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New PNNL Geothermal Heat Extraction Process Optimizes Low-Temperature Resources; NYU Stern Study Finds Geothermal Most Efficient Renewable and Improving the Fastest

PNNL’s metal-organic heat carrier (MOHC) in the biphasic fluid may help improve thermodynamic efficiency of the heat recovery process. This image represents the molecular makeup of one of several MOHCs. Source: PNNL. Click to enlarge.

Scientists at the US Department of Energy’s Pacific Northwest National Laboratory (PNNL) have developed a new method for capturing significantly more heat from low-temperature geothermal resources.

PNNL’s conversion system exploits the rapid expansion and contraction capabilities of a new biphasic fluid. When exposed to heat brought to the surface from water circulating in moderately hot, underground rock, the thermal-cycling of the biphasic fluid will power a turbine to generate electricity.

“Some novel research on nanomaterials used to capture carbon dioxide from burning fossil fuels actually led us to this discovery. Scientific breakthroughs can come from some very unintuitive connections.”
—Pete McGrail

To aid in efficiency, scientists added nanostructured metal-organic heat carriers, or MOHCs, which boost the power generation capacity to near that of a conventional steam cycle.

The goal of the project is to enable power generation from low-temperature geothermal resources at an economical cost. The research team is targeting the development of a functioning bench-top prototype generating electricity by the end of the year, according to PNNL Laboratory Fellow Pete McGrail.

PNNL’s Pete McGrail on the process.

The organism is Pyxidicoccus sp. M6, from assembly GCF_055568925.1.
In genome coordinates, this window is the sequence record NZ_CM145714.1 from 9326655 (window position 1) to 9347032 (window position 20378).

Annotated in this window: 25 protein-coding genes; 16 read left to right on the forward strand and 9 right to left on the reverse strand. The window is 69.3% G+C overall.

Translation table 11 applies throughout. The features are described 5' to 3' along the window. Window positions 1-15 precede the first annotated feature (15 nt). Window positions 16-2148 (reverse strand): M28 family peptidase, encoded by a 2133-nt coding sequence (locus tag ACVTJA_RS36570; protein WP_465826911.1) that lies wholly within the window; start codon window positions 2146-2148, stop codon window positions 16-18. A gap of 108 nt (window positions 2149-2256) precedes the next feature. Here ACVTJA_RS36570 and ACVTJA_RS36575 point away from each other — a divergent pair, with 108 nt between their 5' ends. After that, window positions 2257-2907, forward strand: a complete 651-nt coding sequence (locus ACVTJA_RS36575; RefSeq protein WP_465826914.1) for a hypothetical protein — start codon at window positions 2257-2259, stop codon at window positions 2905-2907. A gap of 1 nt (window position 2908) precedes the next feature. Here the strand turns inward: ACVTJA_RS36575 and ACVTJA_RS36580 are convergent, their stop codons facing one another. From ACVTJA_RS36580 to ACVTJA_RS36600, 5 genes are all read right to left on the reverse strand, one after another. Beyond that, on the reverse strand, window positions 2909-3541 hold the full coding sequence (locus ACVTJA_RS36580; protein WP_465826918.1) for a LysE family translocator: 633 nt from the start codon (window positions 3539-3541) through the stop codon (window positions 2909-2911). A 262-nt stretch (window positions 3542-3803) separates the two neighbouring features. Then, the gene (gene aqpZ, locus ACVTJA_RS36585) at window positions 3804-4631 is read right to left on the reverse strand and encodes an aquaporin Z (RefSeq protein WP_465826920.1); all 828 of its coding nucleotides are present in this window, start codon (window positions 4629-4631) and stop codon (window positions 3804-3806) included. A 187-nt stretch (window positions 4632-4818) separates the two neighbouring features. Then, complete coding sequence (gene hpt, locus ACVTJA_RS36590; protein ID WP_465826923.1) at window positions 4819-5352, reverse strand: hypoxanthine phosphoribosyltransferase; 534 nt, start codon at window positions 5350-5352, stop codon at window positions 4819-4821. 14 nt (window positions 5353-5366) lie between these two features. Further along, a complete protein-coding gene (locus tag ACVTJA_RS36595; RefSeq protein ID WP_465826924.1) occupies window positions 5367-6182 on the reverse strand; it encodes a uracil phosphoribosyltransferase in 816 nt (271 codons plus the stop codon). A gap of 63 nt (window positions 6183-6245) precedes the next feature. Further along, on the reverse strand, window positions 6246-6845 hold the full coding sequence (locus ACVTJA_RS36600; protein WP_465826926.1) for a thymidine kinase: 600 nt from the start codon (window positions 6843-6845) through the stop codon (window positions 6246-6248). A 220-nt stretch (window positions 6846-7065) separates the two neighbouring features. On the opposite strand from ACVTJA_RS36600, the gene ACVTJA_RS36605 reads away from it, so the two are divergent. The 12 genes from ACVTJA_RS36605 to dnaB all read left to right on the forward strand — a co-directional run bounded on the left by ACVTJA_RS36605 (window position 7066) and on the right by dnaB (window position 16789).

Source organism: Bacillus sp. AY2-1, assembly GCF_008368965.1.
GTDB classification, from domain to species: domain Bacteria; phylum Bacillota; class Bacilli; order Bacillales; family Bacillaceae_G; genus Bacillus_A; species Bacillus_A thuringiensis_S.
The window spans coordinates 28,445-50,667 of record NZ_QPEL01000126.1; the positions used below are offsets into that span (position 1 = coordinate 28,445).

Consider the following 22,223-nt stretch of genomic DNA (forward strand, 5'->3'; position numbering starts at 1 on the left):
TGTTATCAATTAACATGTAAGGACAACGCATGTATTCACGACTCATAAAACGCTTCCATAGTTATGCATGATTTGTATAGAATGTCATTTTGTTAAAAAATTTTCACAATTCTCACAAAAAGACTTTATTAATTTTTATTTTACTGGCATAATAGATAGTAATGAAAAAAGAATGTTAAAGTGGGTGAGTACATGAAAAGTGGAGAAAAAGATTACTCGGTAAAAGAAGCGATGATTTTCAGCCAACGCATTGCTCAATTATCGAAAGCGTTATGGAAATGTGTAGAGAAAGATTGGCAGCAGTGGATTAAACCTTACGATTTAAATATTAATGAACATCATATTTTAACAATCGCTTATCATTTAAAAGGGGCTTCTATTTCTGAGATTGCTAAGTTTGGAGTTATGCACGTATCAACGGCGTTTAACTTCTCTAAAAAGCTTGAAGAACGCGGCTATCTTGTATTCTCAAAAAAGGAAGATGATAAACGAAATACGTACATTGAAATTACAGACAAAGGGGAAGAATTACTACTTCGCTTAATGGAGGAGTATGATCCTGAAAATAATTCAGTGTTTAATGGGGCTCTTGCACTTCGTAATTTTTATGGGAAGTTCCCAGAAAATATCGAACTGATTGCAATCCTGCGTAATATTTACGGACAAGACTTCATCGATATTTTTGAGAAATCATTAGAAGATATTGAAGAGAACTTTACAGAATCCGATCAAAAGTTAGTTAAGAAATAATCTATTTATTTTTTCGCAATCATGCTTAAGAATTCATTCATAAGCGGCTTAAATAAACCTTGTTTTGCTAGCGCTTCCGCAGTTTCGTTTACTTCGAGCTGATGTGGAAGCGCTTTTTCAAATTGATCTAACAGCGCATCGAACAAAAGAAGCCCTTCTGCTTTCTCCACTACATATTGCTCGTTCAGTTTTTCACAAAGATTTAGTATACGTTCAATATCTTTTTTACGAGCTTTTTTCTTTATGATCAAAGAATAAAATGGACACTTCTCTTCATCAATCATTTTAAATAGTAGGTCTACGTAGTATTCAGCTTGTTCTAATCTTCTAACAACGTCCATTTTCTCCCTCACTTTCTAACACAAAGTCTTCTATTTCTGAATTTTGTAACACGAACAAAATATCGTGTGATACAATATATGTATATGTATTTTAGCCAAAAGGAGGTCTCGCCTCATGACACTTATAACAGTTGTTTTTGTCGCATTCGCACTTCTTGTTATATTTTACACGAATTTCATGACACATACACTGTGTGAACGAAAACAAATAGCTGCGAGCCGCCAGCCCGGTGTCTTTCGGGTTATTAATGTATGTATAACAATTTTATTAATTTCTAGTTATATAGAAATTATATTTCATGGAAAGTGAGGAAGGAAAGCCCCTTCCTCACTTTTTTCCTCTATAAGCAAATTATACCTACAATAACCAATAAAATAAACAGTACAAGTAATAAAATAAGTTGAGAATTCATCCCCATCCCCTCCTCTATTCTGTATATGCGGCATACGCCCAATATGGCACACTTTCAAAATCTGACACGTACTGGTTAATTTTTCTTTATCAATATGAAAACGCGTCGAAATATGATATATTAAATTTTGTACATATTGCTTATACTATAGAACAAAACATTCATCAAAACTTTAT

PNNL is receiving $1.2 million as one of 21 DOE Energy Efficiency and Renewable Energy grants through the Geothermal Technologies Program. Some of the research was conducted in EMSL, DOE’s Environmental Molecular Sciences Laboratory on the PNNL campus.

A 2006 technical and economic analysis conducted by the Massachusetts Institute of Technology estimated that enhanced geothermal systems could provide 10% of the nation’s overall electrical generating capacity by 2050. (Earlier post.)

NYU Stern study. A new study by NYU Stern found that geothermal and wind energy are more efficient, and are yielding greater returns on the R&D invested in them, than most other renewable energy alternatives.

NYU Stern Professor Melissa Schilling found that the cost of generating electricity with geothermal or wind energy is a fraction of the cost of solar energy. Additionally, the performance of both is improving much more per dollar of R&D invested in them than solar technologies. This is the first study to explore the trajectory of performance improvement of renewable energy alternatives.

Examining data on government R&D investment and technological improvement, she found:

  • Geothermal energy is the most efficient renewable energy alternative and is improving the fastest. Wind energy is second.

  • Fossil fuel technologies are no longer improving (in terms of efficiency) much, if at all. These technologies have likely reached their performance limits, though the government still spends far more on them.